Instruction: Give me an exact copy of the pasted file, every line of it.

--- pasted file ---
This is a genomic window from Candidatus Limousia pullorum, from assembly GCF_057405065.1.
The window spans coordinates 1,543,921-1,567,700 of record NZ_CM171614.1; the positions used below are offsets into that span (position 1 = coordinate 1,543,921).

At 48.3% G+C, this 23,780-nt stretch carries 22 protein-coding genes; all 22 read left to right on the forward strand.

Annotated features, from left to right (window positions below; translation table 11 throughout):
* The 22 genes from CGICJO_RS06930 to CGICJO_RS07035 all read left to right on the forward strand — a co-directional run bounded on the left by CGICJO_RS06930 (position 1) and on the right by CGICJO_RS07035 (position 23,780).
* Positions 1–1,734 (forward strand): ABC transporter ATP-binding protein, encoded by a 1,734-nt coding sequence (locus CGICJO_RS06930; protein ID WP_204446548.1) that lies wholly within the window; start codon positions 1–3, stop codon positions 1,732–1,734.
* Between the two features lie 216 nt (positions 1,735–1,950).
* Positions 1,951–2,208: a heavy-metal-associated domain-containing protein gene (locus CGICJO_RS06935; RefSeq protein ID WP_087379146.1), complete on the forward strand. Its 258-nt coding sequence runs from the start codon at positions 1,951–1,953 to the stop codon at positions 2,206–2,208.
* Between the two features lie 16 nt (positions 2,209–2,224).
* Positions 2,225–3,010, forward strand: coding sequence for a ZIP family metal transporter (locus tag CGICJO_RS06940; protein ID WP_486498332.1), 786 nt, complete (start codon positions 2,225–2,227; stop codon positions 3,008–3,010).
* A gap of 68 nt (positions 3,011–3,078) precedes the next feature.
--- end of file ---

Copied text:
This is a genomic window from Candidatus Limousia pullorum, from assembly GCF_057405065.1.
The window spans coordinates 1,543,921-1,567,700 of record NZ_CM171614.1; the positions used below are offsets into that span (position 1 = coordinate 1,543,921).

At 48.3% G+C, this 23,780-nt stretch carries 22 protein-coding genes; all 22 read left to right on the forward strand.

Annotated features, from left to right (window positions below; translation table 11 throughout):
* The 22 genes from CGICJO_RS06930 to CGICJO_RS07035 all read left to right on the forward strand — a co-directional run bounded on the left by CGICJO_RS06930 (position 1) and on the right by CGICJO_RS07035 (position 23,780).
* Positions 1–1,734 (forward strand): ABC transporter ATP-binding protein, encoded by a 1,734-nt coding sequence (locus CGICJO_RS06930; protein ID WP_204446548.1) that lies wholly within the window; start codon positions 1–3, stop codon positions 1,732–1,734.
* Between the two features lie 216 nt (positions 1,735–1,950).
* Positions 1,951–2,208: a heavy-metal-associated domain-containing protein gene (locus CGICJO_RS06935; RefSeq protein ID WP_087379146.1), complete on the forward strand. Its 258-nt coding sequence runs from the start codon at positions 1,951–1,953 to the stop codon at positions 2,206–2,208.
* Between the two features lie 16 nt (positions 2,209–2,224).
* Positions 2,225–3,010, forward strand: coding sequence for a ZIP family metal transporter (locus tag CGICJO_RS06940; protein ID WP_486498332.1), 786 nt, complete (start codon positions 2,225–2,227; stop codon positions 3,008–3,010).
* A gap of 68 nt (positions 3,011–3,078) precedes the next feature.